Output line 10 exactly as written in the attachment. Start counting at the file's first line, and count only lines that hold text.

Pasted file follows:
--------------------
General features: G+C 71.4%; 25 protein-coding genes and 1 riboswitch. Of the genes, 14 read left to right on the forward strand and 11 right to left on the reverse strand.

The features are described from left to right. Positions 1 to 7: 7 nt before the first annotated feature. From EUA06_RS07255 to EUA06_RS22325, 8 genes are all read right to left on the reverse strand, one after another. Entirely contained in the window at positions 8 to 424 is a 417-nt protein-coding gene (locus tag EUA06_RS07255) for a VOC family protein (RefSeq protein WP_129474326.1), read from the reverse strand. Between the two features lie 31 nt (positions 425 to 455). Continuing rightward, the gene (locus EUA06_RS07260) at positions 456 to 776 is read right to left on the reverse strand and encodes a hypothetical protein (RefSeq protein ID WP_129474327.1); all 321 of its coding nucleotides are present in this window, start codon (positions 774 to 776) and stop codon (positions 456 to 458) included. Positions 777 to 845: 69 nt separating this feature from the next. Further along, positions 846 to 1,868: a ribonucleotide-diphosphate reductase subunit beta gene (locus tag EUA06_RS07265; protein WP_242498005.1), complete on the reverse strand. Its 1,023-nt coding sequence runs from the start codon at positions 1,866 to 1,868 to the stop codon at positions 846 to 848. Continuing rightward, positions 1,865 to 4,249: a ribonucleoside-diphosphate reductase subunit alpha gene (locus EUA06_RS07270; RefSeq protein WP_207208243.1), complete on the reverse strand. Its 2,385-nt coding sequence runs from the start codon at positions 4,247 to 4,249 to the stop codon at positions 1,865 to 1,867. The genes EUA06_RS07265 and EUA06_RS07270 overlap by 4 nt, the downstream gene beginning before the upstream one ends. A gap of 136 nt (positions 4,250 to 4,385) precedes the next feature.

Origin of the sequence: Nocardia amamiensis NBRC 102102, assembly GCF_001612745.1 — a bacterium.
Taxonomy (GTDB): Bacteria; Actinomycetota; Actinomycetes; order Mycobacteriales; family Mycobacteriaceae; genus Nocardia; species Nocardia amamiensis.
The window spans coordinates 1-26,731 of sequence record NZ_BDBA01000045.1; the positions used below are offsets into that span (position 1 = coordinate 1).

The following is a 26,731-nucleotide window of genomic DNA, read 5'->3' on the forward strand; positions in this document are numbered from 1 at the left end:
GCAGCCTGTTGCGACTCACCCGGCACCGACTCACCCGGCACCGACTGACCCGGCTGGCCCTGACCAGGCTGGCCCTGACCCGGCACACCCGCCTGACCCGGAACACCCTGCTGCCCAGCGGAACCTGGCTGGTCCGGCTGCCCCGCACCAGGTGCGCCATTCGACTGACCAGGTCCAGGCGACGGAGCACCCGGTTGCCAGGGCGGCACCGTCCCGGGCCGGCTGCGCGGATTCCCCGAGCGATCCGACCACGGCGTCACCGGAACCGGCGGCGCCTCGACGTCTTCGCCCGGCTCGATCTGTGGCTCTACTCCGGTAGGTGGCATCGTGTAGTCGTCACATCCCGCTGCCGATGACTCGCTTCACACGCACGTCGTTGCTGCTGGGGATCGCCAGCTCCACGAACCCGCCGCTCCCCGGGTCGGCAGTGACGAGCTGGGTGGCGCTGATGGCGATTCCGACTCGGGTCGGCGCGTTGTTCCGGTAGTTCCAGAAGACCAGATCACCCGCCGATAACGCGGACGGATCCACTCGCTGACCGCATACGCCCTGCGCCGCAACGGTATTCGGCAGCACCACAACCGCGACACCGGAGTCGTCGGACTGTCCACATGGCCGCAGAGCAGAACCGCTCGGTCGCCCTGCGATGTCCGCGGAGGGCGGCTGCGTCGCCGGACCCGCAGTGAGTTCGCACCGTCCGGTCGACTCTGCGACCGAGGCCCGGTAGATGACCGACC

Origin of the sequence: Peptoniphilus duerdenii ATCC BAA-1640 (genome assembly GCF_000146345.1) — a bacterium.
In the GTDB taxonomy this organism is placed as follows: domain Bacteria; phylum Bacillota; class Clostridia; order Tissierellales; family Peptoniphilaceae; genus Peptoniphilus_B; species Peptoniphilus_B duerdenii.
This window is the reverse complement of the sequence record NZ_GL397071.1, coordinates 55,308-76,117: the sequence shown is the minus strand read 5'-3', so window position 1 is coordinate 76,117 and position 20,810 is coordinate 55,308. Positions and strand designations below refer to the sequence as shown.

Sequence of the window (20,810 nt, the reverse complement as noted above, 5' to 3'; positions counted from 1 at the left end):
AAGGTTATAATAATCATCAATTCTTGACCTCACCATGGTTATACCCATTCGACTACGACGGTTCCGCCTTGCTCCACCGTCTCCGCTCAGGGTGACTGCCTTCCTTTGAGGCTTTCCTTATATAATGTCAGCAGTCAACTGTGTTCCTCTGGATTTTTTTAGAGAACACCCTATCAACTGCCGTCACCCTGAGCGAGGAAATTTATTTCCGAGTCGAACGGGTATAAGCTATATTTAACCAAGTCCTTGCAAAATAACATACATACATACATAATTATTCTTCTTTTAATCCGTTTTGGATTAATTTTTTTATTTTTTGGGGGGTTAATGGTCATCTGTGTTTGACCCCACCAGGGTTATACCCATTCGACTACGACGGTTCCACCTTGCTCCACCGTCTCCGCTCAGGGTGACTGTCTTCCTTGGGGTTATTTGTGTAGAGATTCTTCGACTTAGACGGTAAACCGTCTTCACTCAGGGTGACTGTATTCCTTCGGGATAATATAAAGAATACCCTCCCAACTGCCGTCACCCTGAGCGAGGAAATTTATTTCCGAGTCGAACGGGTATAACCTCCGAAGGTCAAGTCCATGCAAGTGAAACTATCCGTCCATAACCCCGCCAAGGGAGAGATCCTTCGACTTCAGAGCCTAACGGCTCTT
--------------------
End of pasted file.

This window is the reverse complement of the sequence record NZ_GL397071.1, coordinates 55,308-76,117: the sequence shown is the minus strand read 5'-3', so window position 1 is coordinate 76,117 and position 20,810 is coordinate 55,308. Positions and strand designations below refer to the sequence as shown.